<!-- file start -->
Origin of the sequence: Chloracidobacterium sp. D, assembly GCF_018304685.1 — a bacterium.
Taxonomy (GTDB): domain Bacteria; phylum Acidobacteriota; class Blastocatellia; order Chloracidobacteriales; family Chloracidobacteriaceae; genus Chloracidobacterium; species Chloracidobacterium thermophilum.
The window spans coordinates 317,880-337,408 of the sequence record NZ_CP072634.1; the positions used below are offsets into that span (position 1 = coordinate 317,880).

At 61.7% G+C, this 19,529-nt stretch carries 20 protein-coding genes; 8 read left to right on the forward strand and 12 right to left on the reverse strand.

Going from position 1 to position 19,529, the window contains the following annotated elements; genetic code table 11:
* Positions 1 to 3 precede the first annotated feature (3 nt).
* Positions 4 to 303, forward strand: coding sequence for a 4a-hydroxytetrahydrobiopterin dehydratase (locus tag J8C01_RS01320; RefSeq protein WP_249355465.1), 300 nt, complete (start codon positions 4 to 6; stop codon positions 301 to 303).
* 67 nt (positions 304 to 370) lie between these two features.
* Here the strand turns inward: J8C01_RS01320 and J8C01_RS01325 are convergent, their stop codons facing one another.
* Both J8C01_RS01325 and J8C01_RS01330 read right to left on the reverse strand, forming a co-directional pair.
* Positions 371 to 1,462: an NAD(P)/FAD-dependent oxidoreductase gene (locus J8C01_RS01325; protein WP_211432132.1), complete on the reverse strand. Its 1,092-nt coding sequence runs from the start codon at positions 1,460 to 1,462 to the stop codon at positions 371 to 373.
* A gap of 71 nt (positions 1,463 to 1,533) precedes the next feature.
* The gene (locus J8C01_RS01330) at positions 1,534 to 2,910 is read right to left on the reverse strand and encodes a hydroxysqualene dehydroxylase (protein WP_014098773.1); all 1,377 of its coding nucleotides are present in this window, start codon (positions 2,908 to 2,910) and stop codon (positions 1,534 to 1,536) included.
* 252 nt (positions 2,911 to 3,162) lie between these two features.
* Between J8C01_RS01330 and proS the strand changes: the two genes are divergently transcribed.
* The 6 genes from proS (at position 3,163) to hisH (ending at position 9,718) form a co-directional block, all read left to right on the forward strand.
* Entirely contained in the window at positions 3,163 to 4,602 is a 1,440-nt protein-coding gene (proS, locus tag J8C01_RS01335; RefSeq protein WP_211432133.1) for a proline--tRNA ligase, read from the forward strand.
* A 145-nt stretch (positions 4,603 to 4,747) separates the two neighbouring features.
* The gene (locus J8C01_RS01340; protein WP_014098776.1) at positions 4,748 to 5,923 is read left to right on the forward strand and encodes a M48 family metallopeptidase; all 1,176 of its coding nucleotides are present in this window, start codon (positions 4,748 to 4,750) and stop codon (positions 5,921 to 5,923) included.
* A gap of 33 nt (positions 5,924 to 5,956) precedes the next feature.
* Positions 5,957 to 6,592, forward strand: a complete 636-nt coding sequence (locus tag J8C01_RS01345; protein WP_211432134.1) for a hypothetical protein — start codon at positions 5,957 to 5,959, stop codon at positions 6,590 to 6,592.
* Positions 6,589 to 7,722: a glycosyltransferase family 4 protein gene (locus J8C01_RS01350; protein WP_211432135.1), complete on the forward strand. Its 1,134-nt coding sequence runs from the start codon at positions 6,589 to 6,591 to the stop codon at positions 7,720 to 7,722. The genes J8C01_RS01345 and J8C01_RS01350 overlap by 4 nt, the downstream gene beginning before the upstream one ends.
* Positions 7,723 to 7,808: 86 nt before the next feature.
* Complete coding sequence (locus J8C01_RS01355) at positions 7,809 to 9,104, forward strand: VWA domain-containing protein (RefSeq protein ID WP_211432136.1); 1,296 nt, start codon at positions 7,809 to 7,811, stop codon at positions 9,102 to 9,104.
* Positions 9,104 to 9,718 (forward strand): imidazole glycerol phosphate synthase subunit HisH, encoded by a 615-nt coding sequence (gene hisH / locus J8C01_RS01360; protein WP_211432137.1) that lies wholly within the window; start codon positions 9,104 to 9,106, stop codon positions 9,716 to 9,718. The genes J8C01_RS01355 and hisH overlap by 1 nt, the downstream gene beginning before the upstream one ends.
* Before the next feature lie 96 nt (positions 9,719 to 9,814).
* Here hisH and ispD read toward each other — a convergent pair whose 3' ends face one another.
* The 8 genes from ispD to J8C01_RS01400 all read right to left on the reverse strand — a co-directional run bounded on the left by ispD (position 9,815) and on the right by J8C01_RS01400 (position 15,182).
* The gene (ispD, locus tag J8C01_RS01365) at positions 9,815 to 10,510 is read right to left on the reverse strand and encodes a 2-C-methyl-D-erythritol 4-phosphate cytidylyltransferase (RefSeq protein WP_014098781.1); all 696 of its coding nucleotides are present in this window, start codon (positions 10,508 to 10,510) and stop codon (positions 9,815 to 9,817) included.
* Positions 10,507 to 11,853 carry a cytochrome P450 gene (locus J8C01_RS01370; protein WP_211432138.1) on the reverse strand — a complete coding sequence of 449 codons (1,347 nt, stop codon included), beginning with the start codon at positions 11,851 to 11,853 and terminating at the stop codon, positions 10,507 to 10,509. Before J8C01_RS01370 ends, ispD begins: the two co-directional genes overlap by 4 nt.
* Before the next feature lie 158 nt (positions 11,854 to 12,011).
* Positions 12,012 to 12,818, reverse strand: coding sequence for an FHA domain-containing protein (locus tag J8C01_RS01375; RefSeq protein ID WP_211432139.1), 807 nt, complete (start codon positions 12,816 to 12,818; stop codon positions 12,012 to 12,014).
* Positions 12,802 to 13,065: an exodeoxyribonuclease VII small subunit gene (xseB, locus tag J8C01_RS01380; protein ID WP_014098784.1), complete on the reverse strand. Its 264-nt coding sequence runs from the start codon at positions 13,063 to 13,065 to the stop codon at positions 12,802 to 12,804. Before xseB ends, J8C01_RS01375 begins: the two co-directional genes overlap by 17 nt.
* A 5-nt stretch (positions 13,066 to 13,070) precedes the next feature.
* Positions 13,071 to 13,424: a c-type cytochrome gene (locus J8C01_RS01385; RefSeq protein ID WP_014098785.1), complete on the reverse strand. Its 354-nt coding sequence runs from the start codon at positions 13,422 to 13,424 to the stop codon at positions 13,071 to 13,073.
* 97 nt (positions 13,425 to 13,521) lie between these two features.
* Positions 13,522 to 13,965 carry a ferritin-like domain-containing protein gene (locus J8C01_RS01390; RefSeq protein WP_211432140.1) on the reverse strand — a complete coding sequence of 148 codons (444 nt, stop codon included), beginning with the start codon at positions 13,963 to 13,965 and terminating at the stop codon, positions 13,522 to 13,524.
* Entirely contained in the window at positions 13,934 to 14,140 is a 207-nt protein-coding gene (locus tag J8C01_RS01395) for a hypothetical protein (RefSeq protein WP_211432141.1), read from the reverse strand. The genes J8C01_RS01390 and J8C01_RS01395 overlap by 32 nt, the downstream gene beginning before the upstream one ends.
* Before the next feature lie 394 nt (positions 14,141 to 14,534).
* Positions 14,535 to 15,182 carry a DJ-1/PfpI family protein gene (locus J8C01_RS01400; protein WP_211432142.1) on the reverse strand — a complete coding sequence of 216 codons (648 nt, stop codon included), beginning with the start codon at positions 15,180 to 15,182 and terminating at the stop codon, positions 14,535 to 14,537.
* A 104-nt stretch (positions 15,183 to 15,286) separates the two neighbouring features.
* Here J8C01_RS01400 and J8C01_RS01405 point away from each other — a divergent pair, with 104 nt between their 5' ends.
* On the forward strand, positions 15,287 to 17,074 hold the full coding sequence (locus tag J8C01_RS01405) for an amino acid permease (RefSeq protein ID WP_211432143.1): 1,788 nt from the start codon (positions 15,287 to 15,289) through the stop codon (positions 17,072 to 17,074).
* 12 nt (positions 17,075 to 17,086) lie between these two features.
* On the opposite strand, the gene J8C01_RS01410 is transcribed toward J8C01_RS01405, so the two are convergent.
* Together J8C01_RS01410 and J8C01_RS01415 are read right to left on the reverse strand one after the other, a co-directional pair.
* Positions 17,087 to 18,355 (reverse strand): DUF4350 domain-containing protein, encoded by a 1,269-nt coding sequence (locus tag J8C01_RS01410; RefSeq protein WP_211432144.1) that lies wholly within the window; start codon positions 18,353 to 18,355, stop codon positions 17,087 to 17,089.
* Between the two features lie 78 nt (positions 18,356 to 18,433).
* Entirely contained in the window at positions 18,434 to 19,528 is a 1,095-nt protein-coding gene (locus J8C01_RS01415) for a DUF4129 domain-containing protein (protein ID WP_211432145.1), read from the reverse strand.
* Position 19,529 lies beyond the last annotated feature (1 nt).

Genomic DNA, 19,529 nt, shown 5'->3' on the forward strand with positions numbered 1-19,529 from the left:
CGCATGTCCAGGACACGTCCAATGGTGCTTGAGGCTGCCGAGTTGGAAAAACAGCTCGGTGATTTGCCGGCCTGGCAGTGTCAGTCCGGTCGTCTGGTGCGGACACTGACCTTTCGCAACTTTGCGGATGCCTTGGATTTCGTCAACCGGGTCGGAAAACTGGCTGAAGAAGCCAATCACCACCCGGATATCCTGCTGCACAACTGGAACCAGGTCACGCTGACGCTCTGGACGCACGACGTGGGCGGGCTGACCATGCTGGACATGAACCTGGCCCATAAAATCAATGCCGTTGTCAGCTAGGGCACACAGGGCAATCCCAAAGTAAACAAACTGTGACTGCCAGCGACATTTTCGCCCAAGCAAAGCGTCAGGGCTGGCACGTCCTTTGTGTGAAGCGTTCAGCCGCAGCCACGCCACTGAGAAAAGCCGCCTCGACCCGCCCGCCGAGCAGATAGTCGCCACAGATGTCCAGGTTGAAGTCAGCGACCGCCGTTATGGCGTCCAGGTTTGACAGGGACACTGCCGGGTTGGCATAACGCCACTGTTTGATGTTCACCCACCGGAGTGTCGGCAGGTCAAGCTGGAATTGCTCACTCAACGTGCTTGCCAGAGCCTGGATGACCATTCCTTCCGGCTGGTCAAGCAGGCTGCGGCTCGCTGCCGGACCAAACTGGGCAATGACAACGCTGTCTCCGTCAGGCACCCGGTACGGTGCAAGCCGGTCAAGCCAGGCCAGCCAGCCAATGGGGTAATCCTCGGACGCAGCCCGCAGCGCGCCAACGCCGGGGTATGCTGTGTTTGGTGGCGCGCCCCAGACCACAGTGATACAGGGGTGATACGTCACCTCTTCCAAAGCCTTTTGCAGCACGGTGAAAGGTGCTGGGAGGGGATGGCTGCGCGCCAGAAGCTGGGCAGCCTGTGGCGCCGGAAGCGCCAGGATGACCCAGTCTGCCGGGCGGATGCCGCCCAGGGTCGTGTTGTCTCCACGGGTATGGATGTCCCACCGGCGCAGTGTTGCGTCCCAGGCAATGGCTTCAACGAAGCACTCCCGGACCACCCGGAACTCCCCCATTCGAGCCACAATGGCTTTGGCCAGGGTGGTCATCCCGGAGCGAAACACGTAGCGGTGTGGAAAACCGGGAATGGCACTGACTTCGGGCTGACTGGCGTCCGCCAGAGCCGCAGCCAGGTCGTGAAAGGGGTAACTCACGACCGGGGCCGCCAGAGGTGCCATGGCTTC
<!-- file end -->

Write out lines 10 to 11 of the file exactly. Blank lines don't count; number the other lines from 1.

* Both J8C01_RS01325 and J8C01_RS01330 read right to left on the reverse strand, forming a co-directional pair.
* Positions 371 to 1,462: an NAD(P)/FAD-dependent oxidoreductase gene (locus J8C01_RS01325; protein WP_211432132.1), complete on the reverse strand. Its 1,092-nt coding sequence runs from the start codon at positions 1,460 to 1,462 to the stop codon at positions 371 to 373.